It doesn’t seem absurd to argue that as Homo floresiensis evolved a smaller brain, it retained the circuitry that made tool use possible. At least it’s a hypothesis worth testing.

    I see no absurdity in the argument but, just out of honest curiosity, how is a hypothesis of this nature tested?

  4. #4 Doug
    June 16, 2005

    I keep wondering why Flores is being described as ‘desert’ and ‘isolated’ when it’s neither. If these descriptions are relevant to the hypothesised reduction in hominid brain size then in this case they don’t apply.

    Also, I understood that there was no evidence linking the tools to Homo Floresiensis. Anatomically modern humans have been in the area for at least 60,000 years and there are traces of them (tools etc) everywhere.

  5. #5 Hungry Hyaena
    June 16, 2005

    An excellent post, regardless of whether or not it provides more fuel for either side of the H. floresiensis debate. The Safi bat study is enlightening and exciting. Thanks for bringing it to my attention.

  6. #6 Sean
    June 17, 2005

    This was a fascinating article.

    It raises one question for me.

    “Safi and his colleagues conclude that mammal brains may shrink thanks to many evolutionary forces, including a species’s diet, social system, or the length of its pregnancy.”

    Could it be that moving into a new niche or adopting new behaviors puts a selective pressure on the population for larger brains but as their neural architecture re optimizes over generations to accommodate the new structure in more efficient ways, the selective pressure for smaller, more energy efficient brains becomes greater?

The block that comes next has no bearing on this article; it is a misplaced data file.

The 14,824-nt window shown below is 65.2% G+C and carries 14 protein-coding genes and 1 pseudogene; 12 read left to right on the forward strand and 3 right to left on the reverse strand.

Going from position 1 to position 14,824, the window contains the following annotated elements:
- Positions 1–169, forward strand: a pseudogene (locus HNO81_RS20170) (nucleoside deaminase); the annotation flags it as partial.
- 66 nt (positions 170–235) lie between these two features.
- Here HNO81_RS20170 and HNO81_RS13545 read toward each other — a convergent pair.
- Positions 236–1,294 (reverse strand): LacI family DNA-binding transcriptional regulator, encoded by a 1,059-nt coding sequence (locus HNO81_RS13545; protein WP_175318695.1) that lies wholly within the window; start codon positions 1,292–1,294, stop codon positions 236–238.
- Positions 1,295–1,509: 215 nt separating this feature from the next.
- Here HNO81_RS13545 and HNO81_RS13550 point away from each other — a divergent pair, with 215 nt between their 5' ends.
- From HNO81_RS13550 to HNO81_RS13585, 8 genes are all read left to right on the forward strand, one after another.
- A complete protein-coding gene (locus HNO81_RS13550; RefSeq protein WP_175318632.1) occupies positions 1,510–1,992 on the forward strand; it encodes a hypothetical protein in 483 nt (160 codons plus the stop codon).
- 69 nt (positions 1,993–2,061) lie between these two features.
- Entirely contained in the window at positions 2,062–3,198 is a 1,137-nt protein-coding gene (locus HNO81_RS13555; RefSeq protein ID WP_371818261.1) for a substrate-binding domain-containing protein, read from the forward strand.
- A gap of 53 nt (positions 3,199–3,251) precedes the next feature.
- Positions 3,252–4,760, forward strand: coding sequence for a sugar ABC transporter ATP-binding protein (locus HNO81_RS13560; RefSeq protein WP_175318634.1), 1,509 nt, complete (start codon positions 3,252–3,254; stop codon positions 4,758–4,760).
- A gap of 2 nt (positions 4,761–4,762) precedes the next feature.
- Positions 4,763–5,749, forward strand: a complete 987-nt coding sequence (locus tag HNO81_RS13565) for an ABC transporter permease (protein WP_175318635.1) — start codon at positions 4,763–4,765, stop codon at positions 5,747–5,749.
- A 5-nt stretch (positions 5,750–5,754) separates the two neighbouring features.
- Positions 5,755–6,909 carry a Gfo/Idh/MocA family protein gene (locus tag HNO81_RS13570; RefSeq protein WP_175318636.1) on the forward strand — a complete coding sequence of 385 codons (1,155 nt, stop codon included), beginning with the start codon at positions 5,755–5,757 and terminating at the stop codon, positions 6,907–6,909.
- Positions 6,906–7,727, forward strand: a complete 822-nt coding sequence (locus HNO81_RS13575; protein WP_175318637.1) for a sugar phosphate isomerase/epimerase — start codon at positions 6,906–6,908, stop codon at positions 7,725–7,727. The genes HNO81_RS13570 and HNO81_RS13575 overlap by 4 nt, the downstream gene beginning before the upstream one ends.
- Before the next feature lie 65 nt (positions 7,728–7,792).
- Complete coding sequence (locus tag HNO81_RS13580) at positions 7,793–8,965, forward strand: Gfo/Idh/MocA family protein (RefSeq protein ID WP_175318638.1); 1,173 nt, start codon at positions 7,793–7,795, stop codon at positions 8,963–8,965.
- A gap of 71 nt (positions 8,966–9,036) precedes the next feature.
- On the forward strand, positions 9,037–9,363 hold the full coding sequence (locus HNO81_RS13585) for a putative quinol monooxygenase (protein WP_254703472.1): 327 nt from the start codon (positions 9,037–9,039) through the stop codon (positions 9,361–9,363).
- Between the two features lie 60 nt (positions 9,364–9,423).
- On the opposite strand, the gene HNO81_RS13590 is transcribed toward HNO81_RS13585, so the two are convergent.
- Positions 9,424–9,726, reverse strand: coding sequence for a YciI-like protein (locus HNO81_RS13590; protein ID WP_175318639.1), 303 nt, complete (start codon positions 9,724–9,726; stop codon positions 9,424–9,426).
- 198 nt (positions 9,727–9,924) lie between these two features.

Brain size might be the result of a tug of war between the needs of the metabolism and the demands of the environment.

    Maybe this is an obvious point to a biologist but it is a new thought for me so… hurray for me!

  7. #7 SteveF
    June 18, 2005

    The Neanderthals had larger brains than us.

  8. #8 david
    June 19, 2005

    Darwin’s Theory of Evolution – The Premise
    Darwin’s Theory of Evolution is the widely held notion that all life is related and has descended from a common ancestor: the birds and the bananas, the fishes and the flowers — all related. Darwin’s general theory presumes the development of life from non-life and stresses a purely naturalistic (undirected) “descent with modification”. That is, complex creatures evolve from more simplistic ancestors naturally over time. In a nutshell, as random genetic mutations occur within an organism’s genetic code, the beneficial mutations are preserved because they aid survival — a process known as “natural selection.” These beneficial mutations are passed on to the next generation. Over time, beneficial mutations accumulate and the result is an entirely different organism (not just a variation of the original, but an entirely different creature).

    Are we talking De-evolution now guys?

  9. #9 Aaron
    June 19, 2005

    “Are we talking De-evolution now guys?”